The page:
Feliks (dzerzhinsky) My pleasure. You're a gifted writer, as I've stated before. Our two styles complement each other.

But you also know a lot of lore. I could see this thread really blooming. I myself, have surely got a lot of questions about handguns swirling around in my head.

For example, evolution of handgun training? Postures, stances?

Rifling of the barrel?

Zip guns?

Finish, sheen, blueing?

Ring of Fire?

Accuracy as a function of barrel length?

Women's guns?

Impossible shots?

Fastest draw?

The infamous holster question?

1930s vs today?

The Mauser?

The Eastwood .44?

Laser sights?

Movie phoniness?

All sorts of topics.


message 19: by Feliks (new)

Feliks (dzerzhinsky) p.s. what are considered the 'top ten best handguns', as chosen out there in gossip-land?

Ranker.com must have addressed this eh


message 20: by Samuel , Director (new)

Samuel  | 4692 comments Mod
Feliks wrote: "p.s. what are considered the 'top ten best handguns', as chosen out there in gossip-land?

Ranker.com must have addressed this eh"


Best handguns? Impossible to determine due to advances in technology and several long standing classics like the M1911 still surviving with incremental updates and being made by other companies who try put their own signature onto great classics.


message 21: by Samuel , Director (new)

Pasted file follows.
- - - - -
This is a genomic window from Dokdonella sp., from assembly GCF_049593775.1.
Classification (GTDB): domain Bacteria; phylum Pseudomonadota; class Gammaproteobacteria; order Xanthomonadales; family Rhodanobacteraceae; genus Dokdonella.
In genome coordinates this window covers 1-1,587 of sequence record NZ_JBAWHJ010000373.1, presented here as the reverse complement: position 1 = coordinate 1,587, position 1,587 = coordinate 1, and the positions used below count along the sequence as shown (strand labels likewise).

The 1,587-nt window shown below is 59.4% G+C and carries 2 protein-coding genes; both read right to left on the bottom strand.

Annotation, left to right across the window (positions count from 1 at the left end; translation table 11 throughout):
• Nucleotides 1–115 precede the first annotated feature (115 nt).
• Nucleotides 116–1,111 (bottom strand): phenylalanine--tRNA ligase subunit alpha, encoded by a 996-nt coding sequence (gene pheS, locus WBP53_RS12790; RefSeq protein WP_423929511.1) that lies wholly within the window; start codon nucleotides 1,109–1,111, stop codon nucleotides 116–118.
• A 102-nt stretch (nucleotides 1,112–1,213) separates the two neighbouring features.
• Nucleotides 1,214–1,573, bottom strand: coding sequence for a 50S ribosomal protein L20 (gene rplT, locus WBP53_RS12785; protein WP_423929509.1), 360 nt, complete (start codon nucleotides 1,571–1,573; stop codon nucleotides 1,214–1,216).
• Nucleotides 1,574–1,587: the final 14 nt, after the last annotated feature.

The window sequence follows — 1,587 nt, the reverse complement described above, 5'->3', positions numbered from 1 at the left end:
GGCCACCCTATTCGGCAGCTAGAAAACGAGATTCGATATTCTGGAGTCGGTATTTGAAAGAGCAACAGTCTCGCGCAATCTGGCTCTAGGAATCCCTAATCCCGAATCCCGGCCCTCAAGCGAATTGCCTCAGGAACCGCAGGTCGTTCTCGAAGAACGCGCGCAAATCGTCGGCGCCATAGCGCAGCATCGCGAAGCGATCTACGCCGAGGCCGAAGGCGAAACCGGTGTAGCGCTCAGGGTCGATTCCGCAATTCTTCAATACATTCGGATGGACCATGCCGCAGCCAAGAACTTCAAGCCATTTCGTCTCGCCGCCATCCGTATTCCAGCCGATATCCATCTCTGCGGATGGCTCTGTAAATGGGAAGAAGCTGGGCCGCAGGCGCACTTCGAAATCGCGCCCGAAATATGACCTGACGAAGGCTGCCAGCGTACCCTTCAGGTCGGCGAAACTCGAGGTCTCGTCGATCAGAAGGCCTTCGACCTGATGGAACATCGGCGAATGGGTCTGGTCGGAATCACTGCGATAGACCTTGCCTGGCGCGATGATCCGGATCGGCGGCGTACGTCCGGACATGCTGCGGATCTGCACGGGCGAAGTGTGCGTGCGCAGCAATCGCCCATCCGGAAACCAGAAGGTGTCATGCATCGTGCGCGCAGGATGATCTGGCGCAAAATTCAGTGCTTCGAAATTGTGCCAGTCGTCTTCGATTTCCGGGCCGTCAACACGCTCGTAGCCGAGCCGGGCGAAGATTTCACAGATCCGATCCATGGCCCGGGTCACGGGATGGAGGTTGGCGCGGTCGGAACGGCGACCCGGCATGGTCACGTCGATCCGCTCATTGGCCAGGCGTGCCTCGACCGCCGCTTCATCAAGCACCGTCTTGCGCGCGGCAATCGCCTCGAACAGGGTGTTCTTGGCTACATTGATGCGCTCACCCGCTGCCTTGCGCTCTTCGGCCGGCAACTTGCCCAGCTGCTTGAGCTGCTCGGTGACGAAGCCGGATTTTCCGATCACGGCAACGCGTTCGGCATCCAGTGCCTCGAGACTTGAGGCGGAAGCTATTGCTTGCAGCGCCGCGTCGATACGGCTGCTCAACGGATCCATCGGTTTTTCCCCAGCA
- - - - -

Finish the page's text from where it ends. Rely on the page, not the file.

Samuel  | 4692 comments Mod
Feliks wrote: "p.s. what are considered the 'top ten best handguns', as chosen out there in gossip-land?

Ranker.com must have addressed this eh"


However, for most, I'd say it's a toss up between the Glock handgun and the M1911A1.


message 22: by Feliks (new)

Feliks (dzerzhinsky) That's fair. I like things which are 'impossible to determine'.


message 23: by Samuel , Director (last edited Aug 18, 2015 10:47PM) (new)

Samuel  | 4692 comments Mod
Feliks wrote: "p.s. what are considered the 'top ten best handguns', as chosen out there in gossip-land?

Ranker.com must have addressed this eh"


To elaborate. The M1911A1 was the first great handgun which influenced future design (there's a reason why the design has lasted for almost a century and others like the Mauser C96 have ended up in the history books)
Glock is the only company which has had equal influence from a technical standpoint, namely with its innovations in safety, materials and capacity.
It's the upstart vs the grandaddy


message 24: by Samuel , Director (new)

Samuel  | 4692 comments Mod
Feliks wrote: "That's fair. I like things which are 'impossible to determine'."

I mean even my favorite (Heckler and Koch USP) used a modified M1911's operating system. And this is Heckler and Koch, one of the most creative armaments manufacturers on the planet. Up until that point, they had avoided using the Browning system, coming up with their own creations for their products.


message 25: by Michel (last edited Aug 19, 2015 07:26AM) (new)

Michel Poulin | 167 comments Feliks wrote: "My pleasure. You're a gifted writer, as I've stated before. Our two styles complement each other.

But you also know a lot of lore. I could see this thread really blooming. I myself, have surely go..."


I would like to give my two-cent on two of the subjects you proposed, Feliks. Other readers are then welcomed to discuss them/shoot down my arguments, etc.